trachoma b.'s distinctive, complex, intracytoplasmic forms found in the conjunctival epithelial cells of persons in the acute phase of trachoma, less frequently in later stages, varying from 1) discrete acidophilic granules (approximately 250 nm in diameter), to 2) irregular clumps of such material embedded in a basophilic matrix, to 3) relatively large basophilic b.'s (approximately 700 to 1000 nm in diameter), to 4) large basophilic b.'s that include discrete, tiny, acidophilic granules.Halberstaedter-Prowazek b.'s, Prowazek-Greeff b.'s;
trapezoid b. a plate of transverse fibers running over the dorsal (deep) border of the pontine nuclei; it is formed by ascending auditory fibers that cross to the opposite side of the brainstem.corpus trapezoideum [NA], trapezoid (4);
Trousseau-Lallemand b.'s Lallemand's b.'s
tuffstone b. membrane-bound electron-dense granules, measuring about 0.5 mum in diameter, found primarily in Schwann cells of patients suffering from metachromatic leukodystrophy; the name alludes to their resemblance to volcanic limestone.
turbinated b. 1. a concha with its covering of mucous membrane and other soft parts;turbinal; 2. inferior nasal concha, middle nasal concha, superior nasal concha, supreme nasal concha
tympanic b. tympanic gland
b. of ulna shaft of ulnacorpus ulnae [NA];
ultimobranchial b. a diverticulum from the fourth pharyngeal pouch of an embryo, regarded by some as a rudimentary fifth pharyngeal pouch and by others as a lateral thyroid primordium; the ultimobranchial b.'s of lower vertebrates contain large amounts of calcitonin; in mammals, the ultimobranchial b.'s fuse with the thyroid gland and are thought to develop into the parafollicular cells. See also ultimobranchial pouch.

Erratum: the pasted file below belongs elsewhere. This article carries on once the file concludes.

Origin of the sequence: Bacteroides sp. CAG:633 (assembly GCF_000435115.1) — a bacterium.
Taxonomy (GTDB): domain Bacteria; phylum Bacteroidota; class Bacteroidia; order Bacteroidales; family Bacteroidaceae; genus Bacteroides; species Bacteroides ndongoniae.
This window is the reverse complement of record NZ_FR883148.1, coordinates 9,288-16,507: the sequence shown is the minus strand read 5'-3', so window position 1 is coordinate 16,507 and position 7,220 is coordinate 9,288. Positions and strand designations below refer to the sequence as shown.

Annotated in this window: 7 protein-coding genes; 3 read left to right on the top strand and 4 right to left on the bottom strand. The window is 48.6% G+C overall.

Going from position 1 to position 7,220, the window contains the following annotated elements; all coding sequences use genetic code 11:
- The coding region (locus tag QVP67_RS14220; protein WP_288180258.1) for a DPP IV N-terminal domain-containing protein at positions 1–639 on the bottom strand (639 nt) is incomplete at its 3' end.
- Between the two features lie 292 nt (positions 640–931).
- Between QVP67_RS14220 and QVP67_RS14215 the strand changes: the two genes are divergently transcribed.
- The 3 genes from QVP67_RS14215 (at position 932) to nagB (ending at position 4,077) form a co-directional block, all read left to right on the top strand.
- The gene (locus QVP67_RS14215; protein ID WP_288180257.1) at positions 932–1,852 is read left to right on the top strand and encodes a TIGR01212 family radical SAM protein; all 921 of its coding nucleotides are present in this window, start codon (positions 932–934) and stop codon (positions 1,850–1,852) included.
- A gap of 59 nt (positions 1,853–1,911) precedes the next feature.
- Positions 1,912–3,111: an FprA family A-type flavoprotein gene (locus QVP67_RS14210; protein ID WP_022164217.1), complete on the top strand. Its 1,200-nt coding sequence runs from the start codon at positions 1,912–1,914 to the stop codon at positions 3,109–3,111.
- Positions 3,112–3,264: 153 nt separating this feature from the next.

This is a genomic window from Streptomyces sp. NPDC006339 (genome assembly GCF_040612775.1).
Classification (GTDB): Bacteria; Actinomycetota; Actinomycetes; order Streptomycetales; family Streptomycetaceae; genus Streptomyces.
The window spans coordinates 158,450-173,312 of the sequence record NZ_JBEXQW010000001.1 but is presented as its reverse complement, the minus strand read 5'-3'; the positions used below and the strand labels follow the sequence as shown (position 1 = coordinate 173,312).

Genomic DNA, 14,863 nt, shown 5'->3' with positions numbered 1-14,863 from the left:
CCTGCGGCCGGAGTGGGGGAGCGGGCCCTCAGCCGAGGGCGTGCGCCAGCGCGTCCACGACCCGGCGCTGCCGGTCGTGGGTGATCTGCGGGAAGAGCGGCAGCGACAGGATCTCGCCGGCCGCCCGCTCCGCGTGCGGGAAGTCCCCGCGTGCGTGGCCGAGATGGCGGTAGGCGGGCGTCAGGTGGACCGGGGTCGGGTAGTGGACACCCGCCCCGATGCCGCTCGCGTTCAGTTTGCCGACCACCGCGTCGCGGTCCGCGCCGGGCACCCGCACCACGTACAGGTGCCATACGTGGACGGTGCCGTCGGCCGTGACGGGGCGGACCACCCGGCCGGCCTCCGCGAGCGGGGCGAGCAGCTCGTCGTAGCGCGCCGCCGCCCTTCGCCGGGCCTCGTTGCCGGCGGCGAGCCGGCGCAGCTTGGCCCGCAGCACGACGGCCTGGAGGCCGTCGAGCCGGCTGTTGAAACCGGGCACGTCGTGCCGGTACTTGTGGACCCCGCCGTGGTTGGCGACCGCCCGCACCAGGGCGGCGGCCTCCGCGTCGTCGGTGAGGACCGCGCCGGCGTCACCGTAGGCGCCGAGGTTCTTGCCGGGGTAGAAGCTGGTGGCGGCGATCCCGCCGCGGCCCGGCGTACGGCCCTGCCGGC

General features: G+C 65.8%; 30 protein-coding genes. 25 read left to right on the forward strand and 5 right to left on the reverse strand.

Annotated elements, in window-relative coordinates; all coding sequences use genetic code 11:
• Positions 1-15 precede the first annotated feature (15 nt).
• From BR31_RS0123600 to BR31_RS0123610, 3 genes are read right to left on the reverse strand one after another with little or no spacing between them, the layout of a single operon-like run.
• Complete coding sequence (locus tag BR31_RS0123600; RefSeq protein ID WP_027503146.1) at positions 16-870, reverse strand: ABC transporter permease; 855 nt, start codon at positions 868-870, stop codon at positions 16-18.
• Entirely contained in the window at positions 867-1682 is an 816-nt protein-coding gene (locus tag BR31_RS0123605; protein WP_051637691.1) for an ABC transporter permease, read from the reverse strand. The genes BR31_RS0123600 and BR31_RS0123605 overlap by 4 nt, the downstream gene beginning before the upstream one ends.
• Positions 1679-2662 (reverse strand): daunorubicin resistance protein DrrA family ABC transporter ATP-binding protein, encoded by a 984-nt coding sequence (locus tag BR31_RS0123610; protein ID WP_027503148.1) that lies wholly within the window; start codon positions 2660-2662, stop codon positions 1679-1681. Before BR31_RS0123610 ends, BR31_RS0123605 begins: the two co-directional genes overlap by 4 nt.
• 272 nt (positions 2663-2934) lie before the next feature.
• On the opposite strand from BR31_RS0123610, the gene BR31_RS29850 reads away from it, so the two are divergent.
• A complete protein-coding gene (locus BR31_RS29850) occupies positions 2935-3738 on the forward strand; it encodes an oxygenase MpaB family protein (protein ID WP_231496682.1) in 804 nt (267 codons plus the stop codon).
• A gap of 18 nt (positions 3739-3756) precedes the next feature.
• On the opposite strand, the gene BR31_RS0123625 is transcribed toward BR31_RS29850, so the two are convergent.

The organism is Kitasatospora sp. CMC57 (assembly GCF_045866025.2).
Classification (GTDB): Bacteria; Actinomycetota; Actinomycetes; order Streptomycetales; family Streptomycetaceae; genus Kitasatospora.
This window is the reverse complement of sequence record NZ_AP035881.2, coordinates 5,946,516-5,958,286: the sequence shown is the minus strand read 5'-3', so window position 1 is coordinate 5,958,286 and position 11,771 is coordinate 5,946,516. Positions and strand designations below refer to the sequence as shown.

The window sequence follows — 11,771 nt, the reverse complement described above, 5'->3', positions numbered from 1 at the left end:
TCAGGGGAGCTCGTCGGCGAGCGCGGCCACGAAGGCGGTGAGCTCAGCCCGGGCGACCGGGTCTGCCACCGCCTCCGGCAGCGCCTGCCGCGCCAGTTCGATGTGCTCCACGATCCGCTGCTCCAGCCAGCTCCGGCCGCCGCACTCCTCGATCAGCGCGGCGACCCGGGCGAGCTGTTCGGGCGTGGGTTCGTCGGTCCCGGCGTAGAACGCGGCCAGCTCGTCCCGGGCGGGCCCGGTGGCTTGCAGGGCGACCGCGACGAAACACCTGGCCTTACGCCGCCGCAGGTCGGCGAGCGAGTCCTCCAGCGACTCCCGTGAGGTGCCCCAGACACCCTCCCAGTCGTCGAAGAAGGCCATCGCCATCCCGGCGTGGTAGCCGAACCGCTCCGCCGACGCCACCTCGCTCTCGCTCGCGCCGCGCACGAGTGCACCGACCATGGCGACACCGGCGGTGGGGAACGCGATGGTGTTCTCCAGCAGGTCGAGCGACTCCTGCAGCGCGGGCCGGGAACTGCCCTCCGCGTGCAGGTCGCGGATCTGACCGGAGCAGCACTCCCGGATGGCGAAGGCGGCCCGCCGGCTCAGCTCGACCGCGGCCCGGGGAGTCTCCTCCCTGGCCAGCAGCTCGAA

b. of urinary bladder the portion of the bladder between the apex and fundus.corpus vesicae urinariae [NA];
b. of uterus the part of the uterus above the isthmus, comprising about two thirds of the non-pregnant organ.corpus uteri [NA];
vaccine b.'s old term pertaining to intracellular b.'s that were erroneously thought to be forms in the life cycle of a protozoan organism, Cytorrhyctes vaccinae, postulated to be the causal agent of vaccinia.
Verocay b.'s hyalinized acellular areas composed of reduplicated basement membrane outlined by opposing rows of prarallel nuclei; seen microscopically in neurilemomas.
b. of vertebra the main portion of a vertebra anterior to the vertebral canal, as distinct from the arches.corpus vertebrae [NA];
Virchow-Hassall b.'s thymic corpuscle
vitreous b. a transparent jelly-like substance filling the interior of the eyeball behind the lens of the eye; it is composed of a delicate network (vitreous stroma) enclosing in its meshes a watery fluid (vitreous humor).corpus vitreum [NA], hyaloid b., vitreous (2), vitreum;
Weibel-Palade b.'s rod-shaped bundles of microtubules seen by electron microscopy in vascular endothelial cells.
wolffian b. mesonephros
Wolf-Orton b.'s intranuclear inclusion b.'s seen in cells of malignant neoplasms, especially those of glial cell origin.
X b. obsolete term for Langerhans' granule.
Y b. a single fluorescent spot originating in the long arm of the Y chromosome and visible in somatic nuclei of buccal smears.
yellow b. corpus luteum
zebra b. metachromatically staining membrane-bound granules, measuring 0.5-1 mum in diameter and containing lamellae with a 5.8 nm spacing, reported in Schwann cells and macrophages of patients suffering from metachromatic leukodystrophy.
Zuckerkandl's b.'s para-aortic b.'s